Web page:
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Benazir’s ‘last testament’ gives hint about plot to kill her

February 04, 2008

LONDON, Feb 3: Former prime minister, the late Benazir Bhutto, in her still-to-be published book (Reconciliation: Islam, Democracy & the West) has asserted that Pakistan had become the epicentre for two epic battles — one, the intra-Islamic debate about the political and social values of democracy and modernity and the other, the looming potential for a catastrophic showdown between Islam and the West.

She says that the burning twin towers had become a dual metaphor for these two battles and lamented that for both of these epic battles, “My homeland of Pakistan has become the epicentre — the ground zero, if you will — of either reconciliation or disaster”.

In the book some extracts of which were carried by The Sunday Times (Exclusive: Benazir Bhutto’s last testament) Ms Bhutto gives a hint about the hands that wrote the plot to kill her.

“When I returned, I did not know whether I would live or die. I knew that the same elements of Pakistani society that had colluded to destroy my father, Zulfikar Ali Bhutto, and end democracy in Pakistan in 1977 were now arrayed against me for the same purpose exactly 30 years later.

“Indeed, many of the same people who had collaborated with an earlier military junta in the judicial murder of my father were now entrenched in power in the Musharraf regime and the intelligence apparatus. There could have been no more dramatic statement to me than General Musharraf’s recent appointment as attorney-general of the son of the man who had sent my father to the gallows.

“I had actually received from a sympathetic Muslim foreign government the names and cell phone numbers of designated assassins.

“I was told by both the Musharraf regime and the foreign Muslim government that four suicide bomber squads would attempt to kill me. These included, the reports said, squads sent by the Taliban warlord Baitullah Mehsud; Hamza Bin Laden, a son of Osama Bin Laden; Red Mosque militants; and a Karachi-based militant group.

“Musharraf’s regime knew of the specific threats against me, including the names and numbers of those who planned to kill me, and the names of others -- including those in his own inner circle and in his party -- whom we believed were conspiring. Despite our request, we received no reports on what actions were taken before my arrival as a follow-up to these warnings.

“I wrote a letter to Musharraf. I told him that if I was assassinated by the militants it would be due to their sympathisers in his regime, whom I suspected wanted to eliminate me and remove the threat I posed to their grip on power.”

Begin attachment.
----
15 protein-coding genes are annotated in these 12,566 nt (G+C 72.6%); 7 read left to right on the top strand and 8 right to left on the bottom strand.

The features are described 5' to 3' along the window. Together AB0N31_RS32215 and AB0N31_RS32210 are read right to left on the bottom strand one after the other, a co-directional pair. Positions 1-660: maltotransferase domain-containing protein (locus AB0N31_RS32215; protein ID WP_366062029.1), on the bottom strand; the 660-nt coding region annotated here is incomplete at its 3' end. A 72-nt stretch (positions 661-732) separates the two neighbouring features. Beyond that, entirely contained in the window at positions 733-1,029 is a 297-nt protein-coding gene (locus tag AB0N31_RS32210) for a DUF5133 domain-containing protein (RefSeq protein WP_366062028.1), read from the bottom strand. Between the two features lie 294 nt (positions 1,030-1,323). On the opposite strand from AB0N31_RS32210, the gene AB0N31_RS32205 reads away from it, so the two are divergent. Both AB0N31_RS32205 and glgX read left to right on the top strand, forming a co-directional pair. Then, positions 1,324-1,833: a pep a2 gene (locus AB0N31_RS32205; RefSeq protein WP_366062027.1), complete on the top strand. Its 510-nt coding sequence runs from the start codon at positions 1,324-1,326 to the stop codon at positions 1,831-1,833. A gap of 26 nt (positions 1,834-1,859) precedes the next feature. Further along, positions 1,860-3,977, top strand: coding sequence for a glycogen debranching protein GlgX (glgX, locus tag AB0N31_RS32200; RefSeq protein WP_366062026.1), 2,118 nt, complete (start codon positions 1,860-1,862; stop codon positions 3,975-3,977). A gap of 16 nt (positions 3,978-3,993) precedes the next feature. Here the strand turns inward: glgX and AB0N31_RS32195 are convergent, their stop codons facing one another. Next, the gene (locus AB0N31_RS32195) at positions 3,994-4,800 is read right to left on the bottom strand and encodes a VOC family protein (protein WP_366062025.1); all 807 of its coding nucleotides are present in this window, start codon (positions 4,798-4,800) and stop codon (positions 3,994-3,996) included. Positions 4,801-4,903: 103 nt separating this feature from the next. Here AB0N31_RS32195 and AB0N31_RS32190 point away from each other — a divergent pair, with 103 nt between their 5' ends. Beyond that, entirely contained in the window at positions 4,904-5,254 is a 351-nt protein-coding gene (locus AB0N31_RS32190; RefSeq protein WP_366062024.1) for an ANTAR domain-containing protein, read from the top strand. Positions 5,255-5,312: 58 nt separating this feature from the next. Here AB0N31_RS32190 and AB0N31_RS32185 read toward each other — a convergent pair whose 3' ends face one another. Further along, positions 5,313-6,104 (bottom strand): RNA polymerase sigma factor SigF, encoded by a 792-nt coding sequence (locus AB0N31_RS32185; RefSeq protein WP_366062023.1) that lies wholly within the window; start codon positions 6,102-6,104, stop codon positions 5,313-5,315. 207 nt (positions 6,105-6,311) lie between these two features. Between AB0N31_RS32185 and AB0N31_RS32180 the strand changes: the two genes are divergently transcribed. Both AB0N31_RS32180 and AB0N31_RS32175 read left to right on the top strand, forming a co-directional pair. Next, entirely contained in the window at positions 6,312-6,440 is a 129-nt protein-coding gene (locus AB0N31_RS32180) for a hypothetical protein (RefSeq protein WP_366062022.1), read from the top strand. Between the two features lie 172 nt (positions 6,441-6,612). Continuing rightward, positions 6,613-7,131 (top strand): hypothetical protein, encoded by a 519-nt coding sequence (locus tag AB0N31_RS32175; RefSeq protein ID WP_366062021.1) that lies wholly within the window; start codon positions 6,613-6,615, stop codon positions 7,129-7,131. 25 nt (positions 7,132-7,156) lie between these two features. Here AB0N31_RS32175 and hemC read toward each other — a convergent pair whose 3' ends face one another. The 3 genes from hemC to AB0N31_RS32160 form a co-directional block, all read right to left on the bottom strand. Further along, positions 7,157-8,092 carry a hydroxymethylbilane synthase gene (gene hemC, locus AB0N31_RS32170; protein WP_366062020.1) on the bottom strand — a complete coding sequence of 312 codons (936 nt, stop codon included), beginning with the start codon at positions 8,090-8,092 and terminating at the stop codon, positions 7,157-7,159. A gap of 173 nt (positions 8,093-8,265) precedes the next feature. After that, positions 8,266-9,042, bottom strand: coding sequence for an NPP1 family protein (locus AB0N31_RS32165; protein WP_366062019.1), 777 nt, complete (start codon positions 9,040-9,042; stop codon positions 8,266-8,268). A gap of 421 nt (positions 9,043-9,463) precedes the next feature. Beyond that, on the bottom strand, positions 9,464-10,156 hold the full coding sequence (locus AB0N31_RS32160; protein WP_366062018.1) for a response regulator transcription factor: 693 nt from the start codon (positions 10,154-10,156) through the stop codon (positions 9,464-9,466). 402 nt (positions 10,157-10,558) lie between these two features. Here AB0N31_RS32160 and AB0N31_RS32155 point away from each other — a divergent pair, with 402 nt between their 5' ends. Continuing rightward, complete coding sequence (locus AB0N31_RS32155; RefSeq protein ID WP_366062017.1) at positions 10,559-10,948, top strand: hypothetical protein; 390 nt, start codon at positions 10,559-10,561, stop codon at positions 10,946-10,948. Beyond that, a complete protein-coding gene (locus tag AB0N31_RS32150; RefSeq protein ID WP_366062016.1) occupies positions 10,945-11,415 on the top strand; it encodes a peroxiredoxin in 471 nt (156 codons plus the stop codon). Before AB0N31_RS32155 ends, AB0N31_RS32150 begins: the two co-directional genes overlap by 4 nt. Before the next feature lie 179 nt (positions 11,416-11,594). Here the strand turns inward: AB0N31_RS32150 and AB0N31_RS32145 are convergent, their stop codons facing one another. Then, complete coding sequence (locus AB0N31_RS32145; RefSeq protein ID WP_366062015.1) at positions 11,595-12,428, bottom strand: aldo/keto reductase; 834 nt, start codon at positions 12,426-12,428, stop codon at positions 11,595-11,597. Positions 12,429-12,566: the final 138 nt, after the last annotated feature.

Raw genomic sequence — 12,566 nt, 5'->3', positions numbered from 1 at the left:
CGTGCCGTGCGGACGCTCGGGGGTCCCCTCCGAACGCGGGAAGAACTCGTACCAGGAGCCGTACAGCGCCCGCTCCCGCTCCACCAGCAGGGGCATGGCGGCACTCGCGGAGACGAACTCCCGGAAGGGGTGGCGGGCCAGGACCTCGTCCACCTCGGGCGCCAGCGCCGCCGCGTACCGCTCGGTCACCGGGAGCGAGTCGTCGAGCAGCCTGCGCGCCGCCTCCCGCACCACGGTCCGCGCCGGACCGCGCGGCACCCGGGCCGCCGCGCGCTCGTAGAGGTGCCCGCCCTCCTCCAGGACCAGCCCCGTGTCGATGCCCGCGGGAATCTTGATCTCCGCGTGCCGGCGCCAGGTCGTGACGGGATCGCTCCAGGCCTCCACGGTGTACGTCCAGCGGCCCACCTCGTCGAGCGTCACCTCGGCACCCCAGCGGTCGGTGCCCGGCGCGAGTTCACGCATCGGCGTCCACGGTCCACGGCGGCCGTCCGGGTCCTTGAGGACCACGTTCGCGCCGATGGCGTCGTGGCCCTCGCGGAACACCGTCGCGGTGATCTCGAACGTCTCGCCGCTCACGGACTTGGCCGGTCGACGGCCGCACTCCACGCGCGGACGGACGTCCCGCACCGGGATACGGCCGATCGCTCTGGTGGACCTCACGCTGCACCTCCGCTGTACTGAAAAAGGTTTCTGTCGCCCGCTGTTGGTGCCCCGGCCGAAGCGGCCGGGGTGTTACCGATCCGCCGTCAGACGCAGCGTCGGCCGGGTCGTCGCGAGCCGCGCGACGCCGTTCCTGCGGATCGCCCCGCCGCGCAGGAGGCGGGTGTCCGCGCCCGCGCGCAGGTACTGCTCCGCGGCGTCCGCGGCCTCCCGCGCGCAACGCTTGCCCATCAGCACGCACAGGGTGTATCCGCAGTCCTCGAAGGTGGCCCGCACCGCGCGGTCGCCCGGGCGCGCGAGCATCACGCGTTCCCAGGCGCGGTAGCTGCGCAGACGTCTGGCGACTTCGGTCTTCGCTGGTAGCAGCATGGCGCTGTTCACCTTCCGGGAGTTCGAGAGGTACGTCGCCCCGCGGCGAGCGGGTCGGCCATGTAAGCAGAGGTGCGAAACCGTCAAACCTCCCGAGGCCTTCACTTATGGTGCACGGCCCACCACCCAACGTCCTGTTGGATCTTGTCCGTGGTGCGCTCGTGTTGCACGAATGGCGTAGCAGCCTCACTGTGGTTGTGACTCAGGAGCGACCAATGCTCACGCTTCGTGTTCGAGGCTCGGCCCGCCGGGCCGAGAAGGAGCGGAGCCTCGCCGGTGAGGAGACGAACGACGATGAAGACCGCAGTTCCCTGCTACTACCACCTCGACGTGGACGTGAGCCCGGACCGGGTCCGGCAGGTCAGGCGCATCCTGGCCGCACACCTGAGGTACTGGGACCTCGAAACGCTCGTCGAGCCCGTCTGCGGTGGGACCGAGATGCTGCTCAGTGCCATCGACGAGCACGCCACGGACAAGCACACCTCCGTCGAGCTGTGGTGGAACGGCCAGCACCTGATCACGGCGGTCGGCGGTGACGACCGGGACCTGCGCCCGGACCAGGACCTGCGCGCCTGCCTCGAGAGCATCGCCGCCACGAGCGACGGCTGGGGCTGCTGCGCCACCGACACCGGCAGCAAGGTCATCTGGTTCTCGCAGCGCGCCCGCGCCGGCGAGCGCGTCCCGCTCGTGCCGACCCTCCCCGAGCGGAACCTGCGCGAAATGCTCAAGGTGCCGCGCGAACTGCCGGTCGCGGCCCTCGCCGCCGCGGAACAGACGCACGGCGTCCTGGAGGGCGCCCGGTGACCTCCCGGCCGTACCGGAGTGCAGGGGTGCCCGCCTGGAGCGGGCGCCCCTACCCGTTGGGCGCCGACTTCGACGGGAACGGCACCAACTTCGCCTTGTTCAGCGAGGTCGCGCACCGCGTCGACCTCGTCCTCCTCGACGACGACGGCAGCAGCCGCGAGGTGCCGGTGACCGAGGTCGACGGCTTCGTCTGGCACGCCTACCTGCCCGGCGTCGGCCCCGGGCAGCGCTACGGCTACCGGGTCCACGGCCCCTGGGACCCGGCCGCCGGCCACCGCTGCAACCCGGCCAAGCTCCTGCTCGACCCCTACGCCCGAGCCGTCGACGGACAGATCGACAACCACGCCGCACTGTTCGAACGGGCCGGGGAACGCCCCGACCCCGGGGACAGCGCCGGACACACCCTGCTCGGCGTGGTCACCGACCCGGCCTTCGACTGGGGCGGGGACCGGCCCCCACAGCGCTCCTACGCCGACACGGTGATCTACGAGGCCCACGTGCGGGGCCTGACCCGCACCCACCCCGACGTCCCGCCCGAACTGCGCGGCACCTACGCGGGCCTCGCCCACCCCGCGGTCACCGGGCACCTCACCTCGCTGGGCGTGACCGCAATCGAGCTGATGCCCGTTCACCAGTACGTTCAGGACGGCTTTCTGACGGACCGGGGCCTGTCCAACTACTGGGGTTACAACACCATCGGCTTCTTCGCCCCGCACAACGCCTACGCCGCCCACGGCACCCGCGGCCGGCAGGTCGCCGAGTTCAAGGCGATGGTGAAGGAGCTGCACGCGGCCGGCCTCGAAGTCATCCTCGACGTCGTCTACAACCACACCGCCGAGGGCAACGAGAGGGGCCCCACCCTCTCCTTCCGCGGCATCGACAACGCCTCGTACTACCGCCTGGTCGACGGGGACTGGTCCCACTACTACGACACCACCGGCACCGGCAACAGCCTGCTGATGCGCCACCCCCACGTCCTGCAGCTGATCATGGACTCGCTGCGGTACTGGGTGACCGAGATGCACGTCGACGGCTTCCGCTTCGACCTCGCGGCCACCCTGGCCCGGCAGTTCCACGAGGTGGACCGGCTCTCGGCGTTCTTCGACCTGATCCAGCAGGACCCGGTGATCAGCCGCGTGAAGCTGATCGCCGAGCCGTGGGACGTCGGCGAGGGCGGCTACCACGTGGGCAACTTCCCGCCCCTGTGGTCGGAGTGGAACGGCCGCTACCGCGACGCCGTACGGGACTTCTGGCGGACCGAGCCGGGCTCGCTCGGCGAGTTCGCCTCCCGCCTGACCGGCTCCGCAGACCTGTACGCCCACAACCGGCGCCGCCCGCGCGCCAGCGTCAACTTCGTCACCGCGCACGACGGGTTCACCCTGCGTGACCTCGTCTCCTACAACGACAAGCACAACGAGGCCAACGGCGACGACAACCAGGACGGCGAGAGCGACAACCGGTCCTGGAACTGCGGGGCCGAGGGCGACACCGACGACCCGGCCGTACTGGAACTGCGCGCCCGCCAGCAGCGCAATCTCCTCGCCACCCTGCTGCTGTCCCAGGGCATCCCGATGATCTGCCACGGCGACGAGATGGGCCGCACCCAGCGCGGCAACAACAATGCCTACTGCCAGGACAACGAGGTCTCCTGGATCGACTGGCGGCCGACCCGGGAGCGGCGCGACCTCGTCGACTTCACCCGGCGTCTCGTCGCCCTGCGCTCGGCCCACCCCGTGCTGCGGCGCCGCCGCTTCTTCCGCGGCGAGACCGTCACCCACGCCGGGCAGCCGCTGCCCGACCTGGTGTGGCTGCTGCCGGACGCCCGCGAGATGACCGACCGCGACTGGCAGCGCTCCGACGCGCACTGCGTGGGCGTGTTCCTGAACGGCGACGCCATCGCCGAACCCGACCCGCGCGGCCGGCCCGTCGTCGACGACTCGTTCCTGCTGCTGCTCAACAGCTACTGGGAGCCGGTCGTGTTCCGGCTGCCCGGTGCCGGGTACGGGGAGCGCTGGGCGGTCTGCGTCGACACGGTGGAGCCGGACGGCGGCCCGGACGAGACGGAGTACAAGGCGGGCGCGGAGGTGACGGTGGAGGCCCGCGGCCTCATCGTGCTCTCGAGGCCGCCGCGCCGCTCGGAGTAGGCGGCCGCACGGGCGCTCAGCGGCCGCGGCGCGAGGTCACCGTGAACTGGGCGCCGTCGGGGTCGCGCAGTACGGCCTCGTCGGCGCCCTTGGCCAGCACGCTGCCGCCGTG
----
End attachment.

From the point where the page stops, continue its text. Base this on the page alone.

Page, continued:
She then recounts in detail the first attempt on her on October 18, the day she returned to Pakistan, and repeats her suspicion that a man carrying a small baby could have been the first suicide bomber.

“Later I was informed of a meeting that had taken place in Lahore where the bomb blasts were planned. According to this report, three men belonging to a rival political faction were hired for half a million dollars. They were, according to my sources, named Ejaz, Sajjad and another whose name I forget.

“One of them died accidentally because he couldn’t get away fast enough before the detonation. Presumably this was the one holding the baby. However, a bomb maker was needed for the bombs.

“Enter Qari Saifullah Akhtar, a wanted terrorist who had tried to overthrow my second government. He had been extradited by the United Arab Emirates and was languishing in Karachi central jail. According to my second source, the officials in Lahore had turned to Akhtar for help. His liaison with elements in the government, according to this source, was a radical who was asked to make the bombs and he himself asked for a fatwa making it legitimate to oblige. He got one.”

She also recounts the growth of militancy in Pakistan and says: “Militancy started with the Zia military dictatorship in the 1970s. Its heirs destabilised democracy until military dictatorship was once again imposed. The Musharraf dictatorship, notwithstanding its public pronouncements, has presided over the mushrooming growth of militant groups and militant acts that have exacted a heavy human toll.”

She then talks about the essentials needed for sustaining the democratic process in her country and makes a case for expanding the middle classes which she says cannot achieve a critical mass until and unless education is given preference over all other public expenditure and national priorities.

“How can a nation build a middle class? The first key is to build an education system that delivers hope and real opportunity. Good public educational opportunity is the key to the economic and political progress of nations, and it can be so in the Islamic world as well. But in Pakistan $4.5 billion is spent on the military each year — an astounding 1,400% more than on education.”